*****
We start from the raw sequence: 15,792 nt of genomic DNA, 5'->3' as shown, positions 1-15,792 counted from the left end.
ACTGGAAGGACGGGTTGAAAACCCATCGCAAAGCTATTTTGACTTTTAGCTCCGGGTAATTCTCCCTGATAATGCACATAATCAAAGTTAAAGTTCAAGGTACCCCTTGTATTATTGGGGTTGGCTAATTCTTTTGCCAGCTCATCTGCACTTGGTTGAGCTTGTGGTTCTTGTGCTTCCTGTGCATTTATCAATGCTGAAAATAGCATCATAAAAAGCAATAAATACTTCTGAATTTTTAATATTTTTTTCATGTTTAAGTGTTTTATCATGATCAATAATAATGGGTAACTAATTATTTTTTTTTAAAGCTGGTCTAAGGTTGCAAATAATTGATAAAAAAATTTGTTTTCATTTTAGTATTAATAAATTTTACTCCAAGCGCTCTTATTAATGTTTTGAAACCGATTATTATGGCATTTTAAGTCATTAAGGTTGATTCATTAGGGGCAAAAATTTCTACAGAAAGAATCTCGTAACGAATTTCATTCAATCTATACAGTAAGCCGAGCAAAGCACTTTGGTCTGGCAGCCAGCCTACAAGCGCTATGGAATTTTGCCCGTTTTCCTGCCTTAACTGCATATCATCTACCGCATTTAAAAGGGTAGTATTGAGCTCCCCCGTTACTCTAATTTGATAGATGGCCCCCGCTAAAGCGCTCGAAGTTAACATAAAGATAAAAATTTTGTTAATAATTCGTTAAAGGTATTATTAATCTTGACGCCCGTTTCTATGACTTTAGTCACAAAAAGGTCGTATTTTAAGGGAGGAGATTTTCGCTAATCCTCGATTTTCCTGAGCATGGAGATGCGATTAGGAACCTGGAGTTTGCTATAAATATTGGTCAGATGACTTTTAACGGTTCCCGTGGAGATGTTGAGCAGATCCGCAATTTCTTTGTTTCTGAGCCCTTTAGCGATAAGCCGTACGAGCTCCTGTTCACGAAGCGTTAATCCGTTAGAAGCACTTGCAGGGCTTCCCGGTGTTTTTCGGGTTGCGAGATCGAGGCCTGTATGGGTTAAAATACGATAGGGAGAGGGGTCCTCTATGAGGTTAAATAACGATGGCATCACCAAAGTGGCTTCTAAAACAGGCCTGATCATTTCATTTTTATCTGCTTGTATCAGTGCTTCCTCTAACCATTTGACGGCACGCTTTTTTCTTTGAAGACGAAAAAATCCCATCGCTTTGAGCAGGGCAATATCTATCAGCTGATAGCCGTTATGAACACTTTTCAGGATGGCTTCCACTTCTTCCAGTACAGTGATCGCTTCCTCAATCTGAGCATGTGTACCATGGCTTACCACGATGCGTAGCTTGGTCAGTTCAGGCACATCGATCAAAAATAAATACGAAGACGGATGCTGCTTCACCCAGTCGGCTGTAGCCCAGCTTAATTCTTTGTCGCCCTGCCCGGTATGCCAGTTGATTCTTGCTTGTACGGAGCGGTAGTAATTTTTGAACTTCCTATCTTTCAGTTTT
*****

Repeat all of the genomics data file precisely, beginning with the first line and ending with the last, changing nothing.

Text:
We start from the raw sequence: 15,792 nt of genomic DNA, 5'->3' as shown, positions 1-15,792 counted from the left end.
ACTGGAAGGACGGGTTGAAAACCCATCGCAAAGCTATTTTGACTTTTAGCTCCGGGTAATTCTCCCTGATAATGCACATAATCAAAGTTAAAGTTCAAGGTACCCCTTGTATTATTGGGGTTGGCTAATTCTTTTGCCAGCTCATCTGCACTTGGTTGAGCTTGTGGTTCTTGTGCTTCCTGTGCATTTATCAATGCTGAAAATAGCATCATAAAAAGCAATAAATACTTCTGAATTTTTAATATTTTTTTCATGTTTAAGTGTTTTATCATGATCAATAATAATGGGTAACTAATTATTTTTTTTTAAAGCTGGTCTAAGGTTGCAAATAATTGATAAAAAAATTTGTTTTCATTTTAGTATTAATAAATTTTACTCCAAGCGCTCTTATTAATGTTTTGAAACCGATTATTATGGCATTTTAAGTCATTAAGGTTGATTCATTAGGGGCAAAAATTTCTACAGAAAGAATCTCGTAACGAATTTCATTCAATCTATACAGTAAGCCGAGCAAAGCACTTTGGTCTGGCAGCCAGCCTACAAGCGCTATGGAATTTTGCCCGTTTTCCTGCCTTAACTGCATATCATCTACCGCATTTAAAAGGGTAGTATTGAGCTCCCCCGTTACTCTAATTTGATAGATGGCCCCCGCTAAAGCGCTCGAAGTTAACATAAAGATAAAAATTTTGTTAATAATTCGTTAAAGGTATTATTAATCTTGACGCCCGTTTCTATGACTTTAGTCACAAAAAGGTCGTATTTTAAGGGAGGAGATTTTCGCTAATCCTCGATTTTCCTGAGCATGGAGATGCGATTAGGAACCTGGAGTTTGCTATAAATATTGGTCAGATGACTTTTAACGGTTCCCGTGGAGATGTTGAGCAGATCCGCAATTTCTTTGTTTCTGAGCCCTTTAGCGATAAGCCGTACGAGCTCCTGTTCACGAAGCGTTAATCCGTTAGAAGCACTTGCAGGGCTTCCCGGTGTTTTTCGGGTTGCGAGATCGAGGCCTGTATGGGTTAAAATACGATAGGGAGAGGGGTCCTCTATGAGGTTAAATAACGATGGCATCACCAAAGTGGCTTCTAAAACAGGCCTGATCATTTCATTTTTATCTGCTTGTATCAGTGCTTCCTCTAACCATTTGACGGCACGCTTTTTTCTTTGAAGACGAAAAAATCCCATCGCTTTGAGCAGGGCAATATCTATCAGCTGATAGCCGTTATGAACACTTTTCAGGATGGCTTCCACTTCTTCCAGTACAGTGATCGCTTCCTCAATCTGAGCATGTGTACCATGGCTTACCACGATGCGTAGCTTGGTCAGTTCAGGCACATCGATCAAAAATAAATACGAAGACGGATGCTGCTTCACCCAGTCGGCTGTAGCCCAGCTTAATTCTTTGTCGCCCTGCCCGGTATGCCAGTTGATTCTTGCTTGTACGGAGCGGTAGTAATTTTTGAACTTCCTATCTTTCAGTTTT